How the Promise of Future Subsidies Can Freeze Markets

I think Casey Mulligan nails it:

The [Chicago city] council has debated mandating hybrid purchases. But the rumor among taxi drivers is that in addition, or perhaps instead, the city or other government agency will eventually subsidize the purchase of a hybrid.

Drivers have decided that they should not purchase a Prius or other hybrid until the subsidy arrived. Buying one now would mean over-paying.

Regardless of whether it is realistic to expect Chicago to someday subsidize purchases of hybrid taxis, the fact is that some cab drivers are considering the possibility. If taxi drivers consider future subsidies in their industry, then so must bank executives.

Last fall the public learned that banks were not selling many of their legacy mortgages and mortgage-backed securities, despite the impression that ownership of the assets were hindering the banks’ lending. A variety of theories have been put forward to explain this failure, and to suggest what the government might do to fix it.

But the lack of trade in mortgage-backed securities may have something in common with the lack of trade in hybrid Chicago taxicabs. The secondary market for legacy mortgages may have stagnated largely because of the (ultimately correct) anticipation of a huge government subsidy.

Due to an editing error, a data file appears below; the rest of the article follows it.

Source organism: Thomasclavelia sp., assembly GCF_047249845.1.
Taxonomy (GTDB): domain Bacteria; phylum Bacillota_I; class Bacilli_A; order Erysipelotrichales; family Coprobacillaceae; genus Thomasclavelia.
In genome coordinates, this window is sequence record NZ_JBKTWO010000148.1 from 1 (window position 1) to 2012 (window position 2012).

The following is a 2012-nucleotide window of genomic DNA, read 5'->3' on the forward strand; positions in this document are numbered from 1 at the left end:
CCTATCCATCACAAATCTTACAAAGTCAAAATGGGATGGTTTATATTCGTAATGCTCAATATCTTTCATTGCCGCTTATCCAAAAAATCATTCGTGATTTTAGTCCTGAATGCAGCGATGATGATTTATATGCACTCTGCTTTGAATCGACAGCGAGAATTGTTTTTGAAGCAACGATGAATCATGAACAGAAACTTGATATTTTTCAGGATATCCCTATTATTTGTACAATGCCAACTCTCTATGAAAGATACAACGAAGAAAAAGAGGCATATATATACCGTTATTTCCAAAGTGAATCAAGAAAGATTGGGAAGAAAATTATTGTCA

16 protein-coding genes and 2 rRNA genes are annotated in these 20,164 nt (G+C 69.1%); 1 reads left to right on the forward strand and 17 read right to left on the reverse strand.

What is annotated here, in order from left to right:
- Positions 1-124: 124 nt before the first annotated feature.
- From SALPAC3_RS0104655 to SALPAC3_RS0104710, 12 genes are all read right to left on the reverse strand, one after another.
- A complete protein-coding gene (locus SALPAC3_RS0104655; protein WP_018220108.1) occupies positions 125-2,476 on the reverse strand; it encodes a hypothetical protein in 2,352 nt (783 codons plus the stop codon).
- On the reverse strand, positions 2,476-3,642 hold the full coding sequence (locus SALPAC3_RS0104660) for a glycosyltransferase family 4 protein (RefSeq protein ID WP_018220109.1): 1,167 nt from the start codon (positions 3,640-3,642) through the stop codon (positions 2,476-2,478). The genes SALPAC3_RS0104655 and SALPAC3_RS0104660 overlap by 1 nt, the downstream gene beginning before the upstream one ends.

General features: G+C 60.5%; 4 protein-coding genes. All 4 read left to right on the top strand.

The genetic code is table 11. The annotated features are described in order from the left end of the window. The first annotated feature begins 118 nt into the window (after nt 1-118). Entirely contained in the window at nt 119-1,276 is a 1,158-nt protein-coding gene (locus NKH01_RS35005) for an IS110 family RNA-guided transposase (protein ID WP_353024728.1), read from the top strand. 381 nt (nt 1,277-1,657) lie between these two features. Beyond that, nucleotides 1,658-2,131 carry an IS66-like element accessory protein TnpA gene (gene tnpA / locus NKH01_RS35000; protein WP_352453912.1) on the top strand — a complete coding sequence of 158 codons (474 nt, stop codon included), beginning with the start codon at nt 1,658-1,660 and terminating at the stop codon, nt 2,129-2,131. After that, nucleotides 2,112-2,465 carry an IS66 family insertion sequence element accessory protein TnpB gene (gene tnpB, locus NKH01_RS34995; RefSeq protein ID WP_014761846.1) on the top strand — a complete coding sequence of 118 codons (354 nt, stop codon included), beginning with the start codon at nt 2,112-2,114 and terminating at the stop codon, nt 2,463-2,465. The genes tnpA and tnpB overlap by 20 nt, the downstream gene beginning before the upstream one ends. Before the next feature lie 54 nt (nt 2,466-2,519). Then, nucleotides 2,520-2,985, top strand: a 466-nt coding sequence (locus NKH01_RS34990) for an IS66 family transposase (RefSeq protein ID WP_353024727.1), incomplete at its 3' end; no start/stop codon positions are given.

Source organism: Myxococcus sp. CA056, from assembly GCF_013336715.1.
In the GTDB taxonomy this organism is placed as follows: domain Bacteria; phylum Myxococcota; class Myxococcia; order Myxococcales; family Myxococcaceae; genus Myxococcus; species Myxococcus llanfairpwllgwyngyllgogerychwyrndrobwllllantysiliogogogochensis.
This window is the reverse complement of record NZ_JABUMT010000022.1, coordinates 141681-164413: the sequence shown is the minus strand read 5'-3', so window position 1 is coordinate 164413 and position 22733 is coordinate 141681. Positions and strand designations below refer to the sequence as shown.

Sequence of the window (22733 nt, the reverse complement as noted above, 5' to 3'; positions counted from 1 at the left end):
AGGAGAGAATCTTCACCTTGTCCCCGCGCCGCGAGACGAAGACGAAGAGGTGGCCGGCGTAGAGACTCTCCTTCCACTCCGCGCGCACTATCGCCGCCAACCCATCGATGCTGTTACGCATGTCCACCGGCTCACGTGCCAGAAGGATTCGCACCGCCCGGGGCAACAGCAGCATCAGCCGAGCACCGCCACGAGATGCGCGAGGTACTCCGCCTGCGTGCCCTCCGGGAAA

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8 thoughts on “How the Promise of Future Subsidies Can Freeze Markets

  1. Pingback: How the Promise of Future Subsidies Can Freeze Markets | Real Rumors

  2. This is true of pretty much anything these days. Why go to work even? Just wait for your subsidy from Obama. Let him do all the work.

  3. Is this really a promise of future subsidies, or just the possibility? Because, if they said “yes there will be a subsidy on say, June 1,” the purchases that would have occurred in April and May would then just be delayed until June or July, which would then see a boom in purchases, one that may induce a mild, prolonged increase in sales.

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